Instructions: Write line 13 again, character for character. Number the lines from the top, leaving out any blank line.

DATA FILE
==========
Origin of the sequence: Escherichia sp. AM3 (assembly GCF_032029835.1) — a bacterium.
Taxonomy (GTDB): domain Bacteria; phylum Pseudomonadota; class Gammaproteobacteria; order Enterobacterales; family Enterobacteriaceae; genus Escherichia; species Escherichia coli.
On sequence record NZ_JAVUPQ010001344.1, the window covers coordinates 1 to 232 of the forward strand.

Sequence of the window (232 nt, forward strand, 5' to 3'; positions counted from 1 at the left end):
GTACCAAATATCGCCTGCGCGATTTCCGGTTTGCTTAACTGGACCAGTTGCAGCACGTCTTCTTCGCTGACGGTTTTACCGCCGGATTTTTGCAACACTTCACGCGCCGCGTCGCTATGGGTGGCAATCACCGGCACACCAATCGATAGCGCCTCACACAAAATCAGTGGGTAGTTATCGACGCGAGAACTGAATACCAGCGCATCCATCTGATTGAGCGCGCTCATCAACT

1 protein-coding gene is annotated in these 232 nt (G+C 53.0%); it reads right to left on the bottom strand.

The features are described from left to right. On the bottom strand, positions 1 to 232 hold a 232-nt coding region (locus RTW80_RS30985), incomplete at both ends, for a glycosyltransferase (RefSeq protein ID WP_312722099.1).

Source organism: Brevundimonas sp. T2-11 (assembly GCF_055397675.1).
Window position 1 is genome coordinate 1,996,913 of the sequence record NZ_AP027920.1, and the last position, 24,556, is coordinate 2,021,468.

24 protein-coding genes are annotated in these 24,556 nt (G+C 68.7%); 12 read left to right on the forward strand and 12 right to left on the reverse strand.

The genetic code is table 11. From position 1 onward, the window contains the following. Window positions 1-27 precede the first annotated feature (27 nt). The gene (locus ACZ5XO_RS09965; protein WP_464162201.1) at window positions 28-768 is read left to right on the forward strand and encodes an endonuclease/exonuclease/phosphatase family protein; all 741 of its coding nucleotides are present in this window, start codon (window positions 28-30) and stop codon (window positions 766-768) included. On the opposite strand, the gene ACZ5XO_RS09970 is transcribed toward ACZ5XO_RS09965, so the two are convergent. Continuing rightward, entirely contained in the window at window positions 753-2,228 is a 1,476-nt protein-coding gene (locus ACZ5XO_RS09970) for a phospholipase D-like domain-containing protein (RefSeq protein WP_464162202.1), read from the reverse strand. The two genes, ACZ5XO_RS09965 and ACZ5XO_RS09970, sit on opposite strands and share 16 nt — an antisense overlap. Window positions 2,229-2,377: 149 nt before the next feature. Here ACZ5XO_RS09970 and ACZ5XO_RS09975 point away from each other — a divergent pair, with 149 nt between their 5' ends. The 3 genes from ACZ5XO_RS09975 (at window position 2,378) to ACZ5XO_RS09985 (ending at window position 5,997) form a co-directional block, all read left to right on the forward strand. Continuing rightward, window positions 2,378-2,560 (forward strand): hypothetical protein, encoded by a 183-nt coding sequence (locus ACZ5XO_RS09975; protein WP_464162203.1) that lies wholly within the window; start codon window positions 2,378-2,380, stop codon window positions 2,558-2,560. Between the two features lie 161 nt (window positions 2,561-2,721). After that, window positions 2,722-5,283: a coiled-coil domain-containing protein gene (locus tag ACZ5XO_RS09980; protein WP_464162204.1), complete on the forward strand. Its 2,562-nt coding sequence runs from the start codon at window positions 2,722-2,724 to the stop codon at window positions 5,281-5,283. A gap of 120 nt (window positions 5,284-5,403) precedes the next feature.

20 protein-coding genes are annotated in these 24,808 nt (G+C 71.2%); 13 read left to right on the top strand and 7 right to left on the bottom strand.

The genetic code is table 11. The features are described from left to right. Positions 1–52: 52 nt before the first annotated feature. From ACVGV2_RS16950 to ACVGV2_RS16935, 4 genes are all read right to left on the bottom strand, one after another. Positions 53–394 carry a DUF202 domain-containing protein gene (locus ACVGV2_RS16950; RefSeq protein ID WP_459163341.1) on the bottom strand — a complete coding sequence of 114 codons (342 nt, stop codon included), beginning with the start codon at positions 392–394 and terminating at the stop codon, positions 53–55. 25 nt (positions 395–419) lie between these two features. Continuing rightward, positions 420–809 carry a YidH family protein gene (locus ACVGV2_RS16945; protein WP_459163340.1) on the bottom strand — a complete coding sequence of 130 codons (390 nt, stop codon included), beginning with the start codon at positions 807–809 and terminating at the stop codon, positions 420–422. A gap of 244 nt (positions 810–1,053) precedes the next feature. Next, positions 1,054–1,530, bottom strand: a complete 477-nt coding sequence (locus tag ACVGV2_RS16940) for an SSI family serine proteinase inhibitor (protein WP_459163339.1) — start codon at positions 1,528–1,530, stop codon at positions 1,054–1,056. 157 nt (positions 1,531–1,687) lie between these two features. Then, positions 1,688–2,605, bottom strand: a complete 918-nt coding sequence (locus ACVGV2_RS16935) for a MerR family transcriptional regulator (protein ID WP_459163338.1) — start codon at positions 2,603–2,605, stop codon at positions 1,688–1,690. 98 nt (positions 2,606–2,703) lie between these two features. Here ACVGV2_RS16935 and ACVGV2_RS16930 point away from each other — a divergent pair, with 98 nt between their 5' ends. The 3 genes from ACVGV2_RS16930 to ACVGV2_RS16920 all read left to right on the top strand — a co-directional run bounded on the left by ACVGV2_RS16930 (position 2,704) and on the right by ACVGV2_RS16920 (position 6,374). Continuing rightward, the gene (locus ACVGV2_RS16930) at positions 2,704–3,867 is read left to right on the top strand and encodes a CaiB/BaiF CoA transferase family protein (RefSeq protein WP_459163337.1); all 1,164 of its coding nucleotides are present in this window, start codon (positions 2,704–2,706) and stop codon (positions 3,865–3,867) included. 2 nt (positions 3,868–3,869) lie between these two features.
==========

The genetic code is table 11. The features are described from left to right. Positions 1–52: 52 nt before the first annotated feature. From ACVGV2_RS16950 to ACVGV2_RS16935, 4 genes are all read right to left on the bottom strand, one after another. Positions 53–394 carry a DUF202 domain-containing protein gene (locus ACVGV2_RS16950; RefSeq protein ID WP_459163341.1) on the bottom strand — a complete coding sequence of 114 codons (342 nt, stop codon included), beginning with the start codon at positions 392–394 and terminating at the stop codon, positions 53–55. 25 nt (positions 395–419) lie between these two features. Continuing rightward, positions 420–809 carry a YidH family protein gene (locus ACVGV2_RS16945; protein WP_459163340.1) on the bottom strand — a complete coding sequence of 130 codons (390 nt, stop codon included), beginning with the start codon at positions 807–809 and terminating at the stop codon, positions 420–422. A gap of 244 nt (positions 810–1,053) precedes the next feature. Next, positions 1,054–1,530, bottom strand: a complete 477-nt coding sequence (locus tag ACVGV2_RS16940) for an SSI family serine proteinase inhibitor (protein WP_459163339.1) — start codon at positions 1,528–1,530, stop codon at positions 1,054–1,056. 157 nt (positions 1,531–1,687) lie between these two features. Then, positions 1,688–2,605, bottom strand: a complete 918-nt coding sequence (locus ACVGV2_RS16935) for a MerR family transcriptional regulator (protein ID WP_459163338.1) — start codon at positions 2,603–2,605, stop codon at positions 1,688–1,690. 98 nt (positions 2,606–2,703) lie between these two features. Here ACVGV2_RS16935 and ACVGV2_RS16930 point away from each other — a divergent pair, with 98 nt between their 5' ends. The 3 genes from ACVGV2_RS16930 to ACVGV2_RS16920 all read left to right on the top strand — a co-directional run bounded on the left by ACVGV2_RS16930 (position 2,704) and on the right by ACVGV2_RS16920 (position 6,374). Continuing rightward, the gene (locus ACVGV2_RS16930) at positions 2,704–3,867 is read left to right on the top strand and encodes a CaiB/BaiF CoA transferase family protein (RefSeq protein WP_459163337.1); all 1,164 of its coding nucleotides are present in this window, start codon (positions 2,704–2,706) and stop codon (positions 3,865–3,867) included. 2 nt (positions 3,868–3,869) lie between these two features.